Munich: The Mystery of Pork Knuckles

One day, I was going through some of the photos I took on my last trip to Munich and I found a photo I took of my lunch while there – the traditional Bavarian dish called Pork Knuckles accompanied with by a rather large potato dumpling and sauerkraut swimming in what might have been gravy from the meat itself. I even remember posting this photo on my Facebook page with the idea of making my friends and family envious. But there is a story behind the idea of having to try Pork Knuckles in Germany. The story all started with a simply state of mind called curiosity.

On my very first day in Germany, I arrived in Frankfurt early in the morning, just after 9 o’clock. From the airport, I hopped onto a train straight to Heidelberg which was the first stop in my pre-planned itinerary. After checking into my hotel at just after 2pm, I suddenly realized that I have not eaten since my rather pathetic breakfast on the flight. So I set off to find a restaurant still open mid-afternoon for a late lunch.

My hotel was close to the main drag of Heidelberg’s historic center called Hauptstrasse. Walking through this thoroughfare, I found a restaurant with an English menu posted next to its door. With little hesitation, I walked in thinking they might have an English menu. As I peruse the items listed in both German and English, I did not realize that this restaurant offers Bavarian cuisine. One would think that a restaurant from this part of the country would serve their own regional fare. But I didn’t care, I was hungry and I wanted a hearty meal for lunch. It was here when I first discovered pork knuckles. I almost opted for this dish but instead I ordered another pork dish accompanied by what is called spätzle – German egg noodles this one sliced 2-inches long. This would be the Bavarian version of plain boiled rice as their starch in every meal. The pork was fine but I found the spätzle was bland like paper hopeless even with a good amount of salt. It seems the noodles were made with nothing more than flour and water. It tasted like somebody forgot to put the eggs and some salt. I manage to devour the pork with the mushroom gravy but I couldn’t continue with the spätzle. This would be one of those things which one would have to acquire the taste for and the people of this part of the world certainly have.

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The next day, I decided to go to another restaurant for lunch in Heidelberg. The restaurant again offered pork knuckles but I ignored it and instead opted for the roast beef and gravy with red cabbage and spätzle. Why? Because I did not realize that’s what the beef came with spätzle. This one was no different from the other.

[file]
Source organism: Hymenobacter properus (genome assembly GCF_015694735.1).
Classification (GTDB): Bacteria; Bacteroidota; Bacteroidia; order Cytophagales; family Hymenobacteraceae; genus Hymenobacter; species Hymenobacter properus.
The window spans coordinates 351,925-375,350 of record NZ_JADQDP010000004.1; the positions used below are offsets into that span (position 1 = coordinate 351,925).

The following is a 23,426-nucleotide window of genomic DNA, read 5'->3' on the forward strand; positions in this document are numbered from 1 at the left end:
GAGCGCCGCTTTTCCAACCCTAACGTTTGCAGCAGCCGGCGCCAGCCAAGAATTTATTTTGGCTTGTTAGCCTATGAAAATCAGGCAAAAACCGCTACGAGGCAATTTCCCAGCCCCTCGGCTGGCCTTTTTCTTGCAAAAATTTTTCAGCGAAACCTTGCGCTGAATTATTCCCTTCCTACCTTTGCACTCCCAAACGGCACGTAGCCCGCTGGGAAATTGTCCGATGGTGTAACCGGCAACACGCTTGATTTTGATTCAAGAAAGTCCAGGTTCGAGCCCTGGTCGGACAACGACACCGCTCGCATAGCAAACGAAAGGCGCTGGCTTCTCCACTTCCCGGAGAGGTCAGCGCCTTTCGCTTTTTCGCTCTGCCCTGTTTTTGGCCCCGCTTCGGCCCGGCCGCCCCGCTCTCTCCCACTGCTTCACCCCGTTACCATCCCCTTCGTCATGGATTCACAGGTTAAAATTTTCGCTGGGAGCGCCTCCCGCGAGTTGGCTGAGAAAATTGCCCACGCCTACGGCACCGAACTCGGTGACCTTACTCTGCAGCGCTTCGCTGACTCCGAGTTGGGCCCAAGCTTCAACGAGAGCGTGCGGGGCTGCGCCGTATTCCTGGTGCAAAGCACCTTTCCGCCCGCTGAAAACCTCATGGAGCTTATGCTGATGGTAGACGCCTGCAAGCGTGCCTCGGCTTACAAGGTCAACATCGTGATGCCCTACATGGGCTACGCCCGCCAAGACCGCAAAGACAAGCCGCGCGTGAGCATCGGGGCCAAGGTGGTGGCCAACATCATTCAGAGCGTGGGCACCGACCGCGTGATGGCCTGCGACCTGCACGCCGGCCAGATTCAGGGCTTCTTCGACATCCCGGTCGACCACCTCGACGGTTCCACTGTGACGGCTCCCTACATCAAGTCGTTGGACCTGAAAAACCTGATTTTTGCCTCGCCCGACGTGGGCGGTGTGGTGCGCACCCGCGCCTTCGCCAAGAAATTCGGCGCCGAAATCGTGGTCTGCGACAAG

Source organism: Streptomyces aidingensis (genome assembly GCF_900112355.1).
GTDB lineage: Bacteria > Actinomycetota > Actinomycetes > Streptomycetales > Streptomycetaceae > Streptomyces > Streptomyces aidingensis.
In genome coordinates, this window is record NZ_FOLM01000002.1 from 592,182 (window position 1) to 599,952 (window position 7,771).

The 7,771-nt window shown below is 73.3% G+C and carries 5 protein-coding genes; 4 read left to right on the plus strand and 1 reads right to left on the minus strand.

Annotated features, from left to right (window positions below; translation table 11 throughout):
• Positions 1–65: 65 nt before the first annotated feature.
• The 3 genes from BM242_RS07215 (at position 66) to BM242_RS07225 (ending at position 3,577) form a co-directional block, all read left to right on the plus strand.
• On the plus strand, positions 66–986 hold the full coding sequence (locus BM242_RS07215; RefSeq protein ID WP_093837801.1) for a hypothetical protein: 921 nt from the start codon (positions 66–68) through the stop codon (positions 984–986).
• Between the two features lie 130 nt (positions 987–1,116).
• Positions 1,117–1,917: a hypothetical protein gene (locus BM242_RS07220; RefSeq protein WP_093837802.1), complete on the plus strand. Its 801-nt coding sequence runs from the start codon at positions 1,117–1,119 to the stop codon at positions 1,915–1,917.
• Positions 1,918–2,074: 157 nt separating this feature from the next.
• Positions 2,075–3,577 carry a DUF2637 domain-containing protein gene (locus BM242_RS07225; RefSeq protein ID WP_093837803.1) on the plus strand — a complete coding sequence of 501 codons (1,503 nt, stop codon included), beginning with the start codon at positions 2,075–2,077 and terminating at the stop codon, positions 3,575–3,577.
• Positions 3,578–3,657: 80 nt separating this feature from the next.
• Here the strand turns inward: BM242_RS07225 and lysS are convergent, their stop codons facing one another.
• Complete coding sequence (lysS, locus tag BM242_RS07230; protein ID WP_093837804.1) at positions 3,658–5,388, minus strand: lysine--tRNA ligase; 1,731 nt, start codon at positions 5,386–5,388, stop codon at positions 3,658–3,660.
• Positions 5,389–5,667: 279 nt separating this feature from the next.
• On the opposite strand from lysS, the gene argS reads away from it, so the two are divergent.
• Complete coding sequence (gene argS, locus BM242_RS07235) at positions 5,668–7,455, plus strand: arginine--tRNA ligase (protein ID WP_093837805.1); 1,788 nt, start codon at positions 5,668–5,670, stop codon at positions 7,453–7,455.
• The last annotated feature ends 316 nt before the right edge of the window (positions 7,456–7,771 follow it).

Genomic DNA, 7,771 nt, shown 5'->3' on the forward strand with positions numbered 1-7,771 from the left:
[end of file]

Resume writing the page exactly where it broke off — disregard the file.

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Three days later, I found myself in Munich. Before arriving in Munich, I heard of a brewery called Lowerbrau Keller located not far from the main train station. So on my first “official” day in Munich, I’ve decide to have lunch at this brewery. It was just two subway stops away from my hotel. This brewery makes traditional Bavarian style beers as does the restaurant onsite serving Bavarian food. But here, I decided to order a plate of various sausages with mashed potatoes and sauerkraut with a stein of their Original Light Beer. Again, I found pork knuckles offered in the menu. Now the idea of this dish is igniting my curiosity.

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Two days later after a morning visiting the Residenz, the former royal palace of King Ludwig II and his ancestors (Ludwig lived here before moving into his fairy-tale castle), I found myself in the Marienplatz area of Munich. Walking a bit more and getting hungrier by the minute, I found a restaurant with a menu posted next to its door and there it was again – pork knuckles. An impulsive decision then came to me thinking now I have to try this and today was the day.

A pilsner of beer arrived. A few minutes later the pork knuckles came with gravy, sauerkraut and a rather large potato dumpling. Pork Knuckles it turns out is like bone-in ham hock (to Americans) roasted in its skin until its crispy and bubbly golden brown. Inside, the meat may still be red, a good thing as you do not want it over done. You can imagine my surprise when I saw the size of meat and dumpling I received. I didn’t realize what a sizable dish this was. A man would be very happy to have this for lunch every day. I was not sure if I could finish such a meal but it has been a while since breakfast and I was quite hungry. With the help of a tall pilsner of beer, I manage to gobble up the pork knuckles, sauerkraut and dumpling like it was Thanksgiving dinner.

Munich Pork Knuckles

After this late and hearty lunch, I decided to take a walk around Marienplatz checking out the shops and the outdoor market just around the corner called Viktualienmarkt. Did a little shopping – my brother wanted me to get him a ceramic beer stein which I manage to find at one of the souvenir shops close by. Walking did help the digestion that it resulted to having little to no dinner for me that night.

I have to admit, when I discovered Pork Knuckles I wasn’t exactly curious in the beginning. But it seems to be creeping up on me every time I entered a restaurant in my first few days in Germany. It turned out to be a very good introduction to Bavarian cuisine. For a meat and potatoes girl like myself, I found it quite good, hearty, unpretentious and very down to earth. It’s my kind of food. To the Germans, they call it pork knuckles. To Americans, it is more or less ham hock. The sauerkraut tasted like it was homemade from grandma’s house and not the kind that you buy in glass jars at the supermarket. If I can find a good Bavarian restaurant here in Silicon Valley, I would order it again. I just hope it’s just as good as that one I had in Munich.

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